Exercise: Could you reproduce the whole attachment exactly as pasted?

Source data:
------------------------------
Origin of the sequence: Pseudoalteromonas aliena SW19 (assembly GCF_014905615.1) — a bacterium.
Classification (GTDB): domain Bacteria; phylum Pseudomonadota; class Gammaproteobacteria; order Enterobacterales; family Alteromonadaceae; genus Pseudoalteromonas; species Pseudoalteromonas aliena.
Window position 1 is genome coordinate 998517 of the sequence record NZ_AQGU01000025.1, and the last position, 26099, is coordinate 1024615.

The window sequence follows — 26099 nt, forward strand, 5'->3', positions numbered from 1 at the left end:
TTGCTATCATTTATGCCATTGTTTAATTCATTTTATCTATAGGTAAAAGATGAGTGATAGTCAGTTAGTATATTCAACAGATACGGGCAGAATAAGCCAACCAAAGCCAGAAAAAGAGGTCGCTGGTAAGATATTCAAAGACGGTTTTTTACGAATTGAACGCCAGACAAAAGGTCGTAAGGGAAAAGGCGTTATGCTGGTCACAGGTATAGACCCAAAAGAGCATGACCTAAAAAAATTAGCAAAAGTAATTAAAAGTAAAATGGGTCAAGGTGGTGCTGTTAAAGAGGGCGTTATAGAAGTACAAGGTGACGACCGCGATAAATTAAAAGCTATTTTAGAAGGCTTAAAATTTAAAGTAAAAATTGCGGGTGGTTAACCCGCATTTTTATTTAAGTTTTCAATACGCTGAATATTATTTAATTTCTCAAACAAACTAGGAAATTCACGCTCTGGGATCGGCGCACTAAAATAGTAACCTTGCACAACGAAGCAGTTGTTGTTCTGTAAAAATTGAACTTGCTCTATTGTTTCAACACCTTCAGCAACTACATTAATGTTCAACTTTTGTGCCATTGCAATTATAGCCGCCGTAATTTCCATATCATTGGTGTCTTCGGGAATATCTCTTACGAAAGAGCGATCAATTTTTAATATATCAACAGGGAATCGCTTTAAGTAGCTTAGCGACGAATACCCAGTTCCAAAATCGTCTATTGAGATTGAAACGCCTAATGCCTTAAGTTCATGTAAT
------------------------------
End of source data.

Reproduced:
Origin of the sequence: Pseudoalteromonas aliena SW19 (assembly GCF_014905615.1) — a bacterium.
Classification (GTDB): domain Bacteria; phylum Pseudomonadota; class Gammaproteobacteria; order Enterobacterales; family Alteromonadaceae; genus Pseudoalteromonas; species Pseudoalteromonas aliena.
Window position 1 is genome coordinate 998517 of the sequence record NZ_AQGU01000025.1, and the last position, 26099, is coordinate 1024615.

The window sequence follows — 26099 nt, forward strand, 5'->3', positions numbered from 1 at the left end:
TTGCTATCATTTATGCCATTGTTTAATTCATTTTATCTATAGGTAAAAGATGAGTGATAGTCAGTTAGTATATTCAACAGATACGGGCAGAATAAGCCAACCAAAGCCAGAAAAAGAGGTCGCTGGTAAGATATTCAAAGACGGTTTTTTACGAATTGAACGCCAGACAAAAGGTCGTAAGGGAAAAGGCGTTATGCTGGTCACAGGTATAGACCCAAAAGAGCATGACCTAAAAAAATTAGCAAAAGTAATTAAAAGTAAAATGGGTCAAGGTGGTGCTGTTAAAGAGGGCGTTATAGAAGTACAAGGTGACGACCGCGATAAATTAAAAGCTATTTTAGAAGGCTTAAAATTTAAAGTAAAAATTGCGGGTGGTTAACCCGCATTTTTATTTAAGTTTTCAATACGCTGAATATTATTTAATTTCTCAAACAAACTAGGAAATTCACGCTCTGGGATCGGCGCACTAAAATAGTAACCTTGCACAACGAAGCAGTTGTTGTTCTGTAAAAATTGAACTTGCTCTATTGTTTCAACACCTTCAGCAACTACATTAATGTTCAACTTTTGTGCCATTGCAATTATAGCCGCCGTAATTTCCATATCATTGGTGTCTTCGGGAATATCTCTTACGAAAGAGCGATCAATTTTTAATATATCAACAGGGAATCGCTTTAAGTAGCTTAGCGACGAATACCCAGTTCCAAAATCGTCTATTGAGATTGAAACGCCTAATGCCTTAAGTTCATGTAAT